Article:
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James Linzel's List: Assignment 3: History of Western Astronomical Thought

    • The emphasis was on the process of  learning about the universe rather  than attaining the goal. But people eventually got tired of learning and wanted  absolute answers.
      • I still argue that this remains the purpose of science. It is the journey, the pursuit of truth, not actually acquiring 'truth' that matters. We will never truly know 'the truth' but the journey ensures we continually get closer to understanding the universe. Many religions believe that scientists are closer to 'God' because of this.

    • Socrates (lived 470--399 B.C.E.) disagreed with the Sophists, teaching that we can attain real truth through  collaboration with others. By exploring together and being skeptical about ``common sense'' notions about the way things are, we can get a correct understanding of how our world and society operate. This idea of being skeptical so that a truer understanding of nature can be found is still very much a part of modern science.

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    • Our view of the history of astronomy will now skip almost 1500 years to the next major advances in astronomy
    • They had preserved and translated the Greek writings and adopted the Greek ideals of logic and rational inquiry. Islamic astronomers were careful observers of the sky and created accurate star catalogs and tables of planet motions. Many of the names of the bright stars in our sky have Arabic names (e.g., Deneb, Alberio, Aldebaran, Rigel to name a few).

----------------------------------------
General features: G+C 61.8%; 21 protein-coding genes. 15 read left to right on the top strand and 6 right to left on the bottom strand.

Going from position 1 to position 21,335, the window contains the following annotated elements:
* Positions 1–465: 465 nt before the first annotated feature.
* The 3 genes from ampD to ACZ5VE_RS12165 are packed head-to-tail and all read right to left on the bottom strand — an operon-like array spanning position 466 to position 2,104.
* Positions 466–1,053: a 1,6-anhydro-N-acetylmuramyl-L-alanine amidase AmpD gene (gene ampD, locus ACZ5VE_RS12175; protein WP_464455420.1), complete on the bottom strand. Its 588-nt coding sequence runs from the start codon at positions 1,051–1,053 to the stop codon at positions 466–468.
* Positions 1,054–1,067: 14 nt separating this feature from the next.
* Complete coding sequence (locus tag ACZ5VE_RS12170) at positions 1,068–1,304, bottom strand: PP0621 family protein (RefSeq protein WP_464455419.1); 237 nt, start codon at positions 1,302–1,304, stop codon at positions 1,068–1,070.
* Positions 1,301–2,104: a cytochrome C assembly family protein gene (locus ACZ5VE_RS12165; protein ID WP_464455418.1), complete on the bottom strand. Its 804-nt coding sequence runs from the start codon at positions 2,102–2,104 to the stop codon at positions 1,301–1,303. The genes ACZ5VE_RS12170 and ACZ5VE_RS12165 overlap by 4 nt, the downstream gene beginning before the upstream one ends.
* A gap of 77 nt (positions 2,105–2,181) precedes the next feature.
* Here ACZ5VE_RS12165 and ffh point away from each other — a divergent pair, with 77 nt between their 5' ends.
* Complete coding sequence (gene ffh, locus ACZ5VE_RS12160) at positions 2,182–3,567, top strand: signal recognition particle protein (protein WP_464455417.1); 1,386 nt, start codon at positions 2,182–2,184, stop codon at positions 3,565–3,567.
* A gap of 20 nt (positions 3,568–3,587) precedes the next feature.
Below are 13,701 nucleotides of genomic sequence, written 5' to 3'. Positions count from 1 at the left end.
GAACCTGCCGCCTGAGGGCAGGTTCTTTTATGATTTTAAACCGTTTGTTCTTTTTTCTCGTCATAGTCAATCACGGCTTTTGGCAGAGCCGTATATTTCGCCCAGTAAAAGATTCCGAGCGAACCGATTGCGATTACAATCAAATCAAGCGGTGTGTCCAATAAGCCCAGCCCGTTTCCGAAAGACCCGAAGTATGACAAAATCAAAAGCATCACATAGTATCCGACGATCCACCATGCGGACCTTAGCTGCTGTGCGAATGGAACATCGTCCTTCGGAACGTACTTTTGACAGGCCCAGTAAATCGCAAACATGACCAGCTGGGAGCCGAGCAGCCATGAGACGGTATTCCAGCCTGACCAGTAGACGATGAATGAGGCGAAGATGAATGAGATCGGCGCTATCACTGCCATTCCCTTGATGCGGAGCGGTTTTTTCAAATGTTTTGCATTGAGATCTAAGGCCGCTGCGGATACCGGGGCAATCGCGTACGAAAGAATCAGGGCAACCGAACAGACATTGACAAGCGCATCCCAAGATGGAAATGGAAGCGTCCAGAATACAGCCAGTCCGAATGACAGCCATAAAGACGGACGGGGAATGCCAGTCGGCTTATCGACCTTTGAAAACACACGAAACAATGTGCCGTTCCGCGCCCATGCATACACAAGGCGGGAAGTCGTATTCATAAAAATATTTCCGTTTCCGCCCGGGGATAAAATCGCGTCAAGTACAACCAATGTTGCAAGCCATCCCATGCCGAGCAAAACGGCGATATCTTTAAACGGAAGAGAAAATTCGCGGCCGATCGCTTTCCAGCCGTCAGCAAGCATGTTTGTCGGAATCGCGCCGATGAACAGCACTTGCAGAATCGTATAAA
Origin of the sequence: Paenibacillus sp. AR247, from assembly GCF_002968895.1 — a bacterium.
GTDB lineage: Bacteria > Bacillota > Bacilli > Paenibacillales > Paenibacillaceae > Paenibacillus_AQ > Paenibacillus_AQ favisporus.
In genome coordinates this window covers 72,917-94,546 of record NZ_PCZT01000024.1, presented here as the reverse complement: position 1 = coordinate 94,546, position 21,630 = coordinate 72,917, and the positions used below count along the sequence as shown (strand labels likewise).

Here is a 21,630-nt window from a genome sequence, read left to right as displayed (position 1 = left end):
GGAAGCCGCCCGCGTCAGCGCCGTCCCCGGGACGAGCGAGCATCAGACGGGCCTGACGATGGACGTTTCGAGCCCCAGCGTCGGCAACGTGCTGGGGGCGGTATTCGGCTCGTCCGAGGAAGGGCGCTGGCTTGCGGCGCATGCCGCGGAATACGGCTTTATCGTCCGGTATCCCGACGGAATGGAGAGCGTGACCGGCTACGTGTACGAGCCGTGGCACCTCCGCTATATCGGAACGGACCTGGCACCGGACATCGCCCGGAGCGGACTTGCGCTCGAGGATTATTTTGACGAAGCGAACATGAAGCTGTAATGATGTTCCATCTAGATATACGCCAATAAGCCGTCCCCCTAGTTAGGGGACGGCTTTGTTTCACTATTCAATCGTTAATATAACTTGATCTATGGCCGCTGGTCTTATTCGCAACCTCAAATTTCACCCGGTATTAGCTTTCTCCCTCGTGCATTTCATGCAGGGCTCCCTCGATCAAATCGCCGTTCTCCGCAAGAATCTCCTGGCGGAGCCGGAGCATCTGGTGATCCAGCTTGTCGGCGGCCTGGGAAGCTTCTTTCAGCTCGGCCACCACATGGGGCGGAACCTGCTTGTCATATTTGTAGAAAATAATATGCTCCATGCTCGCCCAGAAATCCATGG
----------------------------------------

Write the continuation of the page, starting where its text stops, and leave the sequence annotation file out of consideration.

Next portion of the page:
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      • What two basic kinds of models have been proposed to explain the  motions of the planets? 
      • What is the Ptolemaic model? What new things did Ptolemy add to his  model? 
      • Why are epicycles needed in Ptolemy's model?
      • In what ways was the Ptolemaic model a good scientific model and in  what ways was it not? 
      • What is the Copernican model and how did it explain retrograde motion?
    • Giordano Bruno (lived 1548--1600 C.E.) revived Democritus' (a contemporary of Socrates) view that the Sun was  one of an infinite number of stars.
      • Galileo Galilei (1564--1642 C.E.) was the first person we know of that used the telescope for astronomical observations (starting in 1609). The telescope was originally used as a naval  tool to assess the strength  of the opponent's fleet from a great distance. He found many new things when he looked through his telescope: 

        1. The superior light-gathering power of his telescope over the naked eye  enabled him to see many, many new fainter stars that were never seen before. This made Bruno's argument more  plausible. 
        2. The superior resolution and magnification over the naked eye enabled him to see pits and craters on the Moon and spots on the Sun. This meant that the Earth is not only place of change and decay! 

            Moon drawing by Galileo

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    • Johaness Kepler (lived 1571--1630 C.E.) was hired by Tycho Brahe to work out the mathematical details of Tycho's version of the geocentric universe.
    • Kepler was motivated by his faith in God to try to discover God's plan in the universe---to ``read the mind of God.'' Kepler shared the Greek view that mathematics was the language of God. He knew that all previous models were inaccurate, so he believed that other scientists had not yet ``read the mind of God.''

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    • Every age has its paradigms. Though scientists try to be objective, philosophical considerations do intrude on the scientific, creative process. That is not a bad thing because these beliefs are crucial in providing direction to  their inquiries and fuel for the creativity mill.
    • Experiments are the sole judge of scientific truth---nature eventually wins. The ideas are crucial to  understanding the world but they eventually yield to the facts. Science makes us  confront the world.
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